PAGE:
African Anglican Council Calls for Unity
- October 1, 2003
CAPA council closes with calls for greater ties
[ACNS source: Council of the Anglican Provinces of Africa] The ninth
session of the Council of Anglican Provinces of Africa (CAPA) council
meeting ended over the weekend in Nairobi, Kenya with a strong call
for unity in the Anglican Church.
Newly elected CAPA Chairman, the Most Revd Peter Akinola, said there
were no internal rifts in the church in Africa, adding that the stand
of the church on issues of human sexuality was guided by biblical
teaching and the Lambeth resolutions of 1998.
"The point is that we as the Anglican Church in Africa will continue
to uphold biblical teaching on human sexuality, marriage and the
family," Archbishop Akinola told an international news conference
after his unanimous election.
Outgoing CAPA Chairman, Archbishop Robert Okine of West Africa
expressed joy at the growth of the continental body saying its
response to the needs and challenges affecting over 40 million
Anglicans in Africa was commendable.
Over 50 delegates, including African primates, bishops, clergy, laity
and partners, attended the two-day conference, which is the highest
decision-making organ of the council and meets every four years.
In his address to the council, Trinity Grants Program Deputy for
Grants, the Revd James Callaway, said his ministry would continue to
partner with provinces and dioceses regardless of their views in the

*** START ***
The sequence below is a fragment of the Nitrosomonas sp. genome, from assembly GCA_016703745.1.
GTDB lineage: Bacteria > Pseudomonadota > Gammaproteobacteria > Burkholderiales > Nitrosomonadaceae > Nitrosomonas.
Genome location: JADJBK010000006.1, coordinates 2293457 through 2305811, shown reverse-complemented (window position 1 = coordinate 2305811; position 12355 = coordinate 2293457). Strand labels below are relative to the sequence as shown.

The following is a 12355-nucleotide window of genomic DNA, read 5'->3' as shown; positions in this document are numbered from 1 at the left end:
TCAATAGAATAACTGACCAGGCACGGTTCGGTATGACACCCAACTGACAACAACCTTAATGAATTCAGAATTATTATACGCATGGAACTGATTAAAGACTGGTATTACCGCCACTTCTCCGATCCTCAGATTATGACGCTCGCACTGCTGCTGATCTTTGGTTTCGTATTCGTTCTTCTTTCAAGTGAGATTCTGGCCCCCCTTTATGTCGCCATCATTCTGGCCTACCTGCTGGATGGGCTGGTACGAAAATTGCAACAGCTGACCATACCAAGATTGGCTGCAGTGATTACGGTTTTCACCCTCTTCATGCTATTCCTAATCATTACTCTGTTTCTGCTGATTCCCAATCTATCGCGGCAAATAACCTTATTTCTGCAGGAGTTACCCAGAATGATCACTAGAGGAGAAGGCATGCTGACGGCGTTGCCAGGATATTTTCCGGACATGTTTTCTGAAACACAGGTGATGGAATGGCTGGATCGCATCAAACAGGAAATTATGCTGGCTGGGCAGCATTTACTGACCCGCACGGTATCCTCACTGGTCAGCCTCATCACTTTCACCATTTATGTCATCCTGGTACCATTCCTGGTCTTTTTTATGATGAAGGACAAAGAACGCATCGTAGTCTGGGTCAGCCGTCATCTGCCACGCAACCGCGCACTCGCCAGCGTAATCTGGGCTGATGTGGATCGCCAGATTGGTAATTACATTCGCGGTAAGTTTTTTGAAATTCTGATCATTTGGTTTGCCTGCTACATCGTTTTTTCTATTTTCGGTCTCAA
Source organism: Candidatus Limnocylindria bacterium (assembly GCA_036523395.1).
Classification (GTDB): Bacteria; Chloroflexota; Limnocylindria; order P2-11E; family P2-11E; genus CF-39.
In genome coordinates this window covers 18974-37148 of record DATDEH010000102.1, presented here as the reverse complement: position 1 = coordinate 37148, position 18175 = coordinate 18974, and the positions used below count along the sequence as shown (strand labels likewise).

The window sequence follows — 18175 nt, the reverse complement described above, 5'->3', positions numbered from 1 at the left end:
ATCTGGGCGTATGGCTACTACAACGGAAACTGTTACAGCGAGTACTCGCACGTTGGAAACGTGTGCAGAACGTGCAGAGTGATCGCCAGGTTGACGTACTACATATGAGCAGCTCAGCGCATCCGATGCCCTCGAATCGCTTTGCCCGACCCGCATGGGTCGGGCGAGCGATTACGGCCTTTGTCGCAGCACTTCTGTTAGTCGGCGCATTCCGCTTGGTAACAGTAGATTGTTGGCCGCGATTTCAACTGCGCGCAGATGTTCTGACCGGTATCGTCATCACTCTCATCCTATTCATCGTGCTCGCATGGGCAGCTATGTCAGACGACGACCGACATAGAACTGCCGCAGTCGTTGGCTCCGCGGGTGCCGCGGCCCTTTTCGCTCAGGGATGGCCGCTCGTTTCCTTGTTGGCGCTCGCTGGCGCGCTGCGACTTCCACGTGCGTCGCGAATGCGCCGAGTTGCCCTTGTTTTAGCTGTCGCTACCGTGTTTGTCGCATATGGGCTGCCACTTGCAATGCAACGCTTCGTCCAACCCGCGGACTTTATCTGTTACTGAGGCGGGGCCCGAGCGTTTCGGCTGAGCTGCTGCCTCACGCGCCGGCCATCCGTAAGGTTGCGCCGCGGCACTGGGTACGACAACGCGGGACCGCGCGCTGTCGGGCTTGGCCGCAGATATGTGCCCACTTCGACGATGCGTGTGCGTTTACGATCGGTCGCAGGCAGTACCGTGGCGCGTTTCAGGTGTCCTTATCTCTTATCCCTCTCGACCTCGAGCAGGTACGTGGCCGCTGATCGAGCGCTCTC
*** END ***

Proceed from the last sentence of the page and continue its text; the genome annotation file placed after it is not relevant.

ongoing sexuality debate.
"We do not believe we have to see eye to eye with you on every issue
to work with you around common mission concerns," he told the
"More concisely stated: You don't have to agree with us to be eligible
for a Trinity grant. This has been our policy in the past, it is our
policy now, and it will remain our policy," he said.
While dispelling concerns that provinces and dioceses which express
their views on sexuality will be penalised, James Callaway encouraged
discussions but noted that they should be done within the bounds of
The council meeting resolved to enhance interfaith relations and work
together with other faith communities to bring lasting peace in war
torn areas in Africa. The council will also continue to prioritise
HIV/AIDS and information sharing among the Anglican churches in
Africa to build stronger communities of faith and support.
Delegates also attended a colourful dedication service of CAPA House,
which is accommodating the CAPA secretariat. Funds to purchase the
building were provided generously by the United Thank Offering (UTO)
of the Episcopal Church of the United States.
UTO Co-ordinator JoAnne Chapman, who was present at the ceremony, said
her organisation was thrilled to be part of such a major
accomplishment in the history of the Anglican Church in Africa. Ms
Chapman and outgoing CAPA Chairman, the Most Revd Robert Okine, cut a
ribbon and unveiled a plaque to mark the official opening of the
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